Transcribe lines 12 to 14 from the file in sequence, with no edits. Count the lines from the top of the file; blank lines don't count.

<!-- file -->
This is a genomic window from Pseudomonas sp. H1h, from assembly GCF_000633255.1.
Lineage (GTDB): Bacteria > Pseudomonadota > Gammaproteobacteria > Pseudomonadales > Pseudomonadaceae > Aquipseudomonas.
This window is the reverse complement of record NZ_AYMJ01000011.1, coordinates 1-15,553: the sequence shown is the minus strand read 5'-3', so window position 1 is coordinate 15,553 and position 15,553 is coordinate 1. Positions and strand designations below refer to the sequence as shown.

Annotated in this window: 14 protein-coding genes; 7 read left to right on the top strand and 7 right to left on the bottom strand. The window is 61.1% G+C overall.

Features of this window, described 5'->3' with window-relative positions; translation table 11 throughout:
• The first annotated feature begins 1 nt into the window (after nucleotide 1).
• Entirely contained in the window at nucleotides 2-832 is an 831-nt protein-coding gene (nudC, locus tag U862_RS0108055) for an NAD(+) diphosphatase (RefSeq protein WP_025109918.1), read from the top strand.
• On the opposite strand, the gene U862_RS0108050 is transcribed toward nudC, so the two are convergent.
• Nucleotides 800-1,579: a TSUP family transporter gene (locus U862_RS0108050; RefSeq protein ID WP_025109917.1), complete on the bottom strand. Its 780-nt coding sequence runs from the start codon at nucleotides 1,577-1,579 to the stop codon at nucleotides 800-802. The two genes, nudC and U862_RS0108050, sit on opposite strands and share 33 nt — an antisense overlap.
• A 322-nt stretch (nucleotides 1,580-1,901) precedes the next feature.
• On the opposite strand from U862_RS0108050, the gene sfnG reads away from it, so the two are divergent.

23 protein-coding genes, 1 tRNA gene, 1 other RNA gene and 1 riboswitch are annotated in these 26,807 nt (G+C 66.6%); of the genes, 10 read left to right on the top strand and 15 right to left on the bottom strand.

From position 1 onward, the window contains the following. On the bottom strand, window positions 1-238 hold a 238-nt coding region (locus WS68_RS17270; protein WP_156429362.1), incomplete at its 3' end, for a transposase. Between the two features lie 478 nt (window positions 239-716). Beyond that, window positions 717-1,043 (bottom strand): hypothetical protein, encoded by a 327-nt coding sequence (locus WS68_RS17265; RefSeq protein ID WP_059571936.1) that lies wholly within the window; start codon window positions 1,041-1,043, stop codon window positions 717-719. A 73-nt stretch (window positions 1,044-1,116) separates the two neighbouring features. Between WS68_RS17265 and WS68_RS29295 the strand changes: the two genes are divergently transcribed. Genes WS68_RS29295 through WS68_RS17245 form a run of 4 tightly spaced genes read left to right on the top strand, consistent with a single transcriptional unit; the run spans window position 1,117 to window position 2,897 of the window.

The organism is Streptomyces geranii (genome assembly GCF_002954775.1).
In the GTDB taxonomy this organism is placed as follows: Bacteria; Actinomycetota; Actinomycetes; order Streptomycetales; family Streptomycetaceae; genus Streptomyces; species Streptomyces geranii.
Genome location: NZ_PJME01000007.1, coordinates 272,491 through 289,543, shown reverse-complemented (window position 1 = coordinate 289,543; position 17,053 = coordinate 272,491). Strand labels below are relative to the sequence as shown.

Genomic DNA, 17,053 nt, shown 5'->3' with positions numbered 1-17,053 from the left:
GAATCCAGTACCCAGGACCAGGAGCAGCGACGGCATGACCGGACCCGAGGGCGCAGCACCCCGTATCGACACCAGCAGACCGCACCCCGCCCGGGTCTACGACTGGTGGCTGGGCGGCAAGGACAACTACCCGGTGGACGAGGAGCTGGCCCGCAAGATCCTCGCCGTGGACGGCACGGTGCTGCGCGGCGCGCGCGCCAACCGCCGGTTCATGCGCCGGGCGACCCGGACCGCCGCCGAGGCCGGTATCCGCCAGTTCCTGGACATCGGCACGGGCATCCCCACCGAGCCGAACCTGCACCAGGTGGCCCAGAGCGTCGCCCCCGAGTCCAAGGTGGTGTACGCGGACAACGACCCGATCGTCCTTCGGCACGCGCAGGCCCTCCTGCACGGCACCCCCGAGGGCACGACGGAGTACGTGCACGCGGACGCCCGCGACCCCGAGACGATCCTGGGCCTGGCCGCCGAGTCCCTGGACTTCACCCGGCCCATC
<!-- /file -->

23 protein-coding genes, 1 tRNA gene, 1 other RNA gene and 1 riboswitch are annotated in these 26,807 nt (G+C 66.6%); of the genes, 10 read left to right on the top strand and 15 right to left on the bottom strand.

From position 1 onward, the window contains the following. On the bottom strand, window positions 1-238 hold a 238-nt coding region (locus WS68_RS17270; protein WP_156429362.1), incomplete at its 3' end, for a transposase. Between the two features lie 478 nt (window positions 239-716). Beyond that, window positions 717-1,043 (bottom strand): hypothetical protein, encoded by a 327-nt coding sequence (locus WS68_RS17265; RefSeq protein ID WP_059571936.1) that lies wholly within the window; start codon window positions 1,041-1,043, stop codon window positions 717-719. A 73-nt stretch (window positions 1,044-1,116) separates the two neighbouring features. Between WS68_RS17265 and WS68_RS29295 the strand changes: the two genes are divergently transcribed. Genes WS68_RS29295 through WS68_RS17245 form a run of 4 tightly spaced genes read left to right on the top strand, consistent with a single transcriptional unit; the run spans window position 1,117 to window position 2,897 of the window.

The organism is Streptomyces geranii (genome assembly GCF_002954775.1).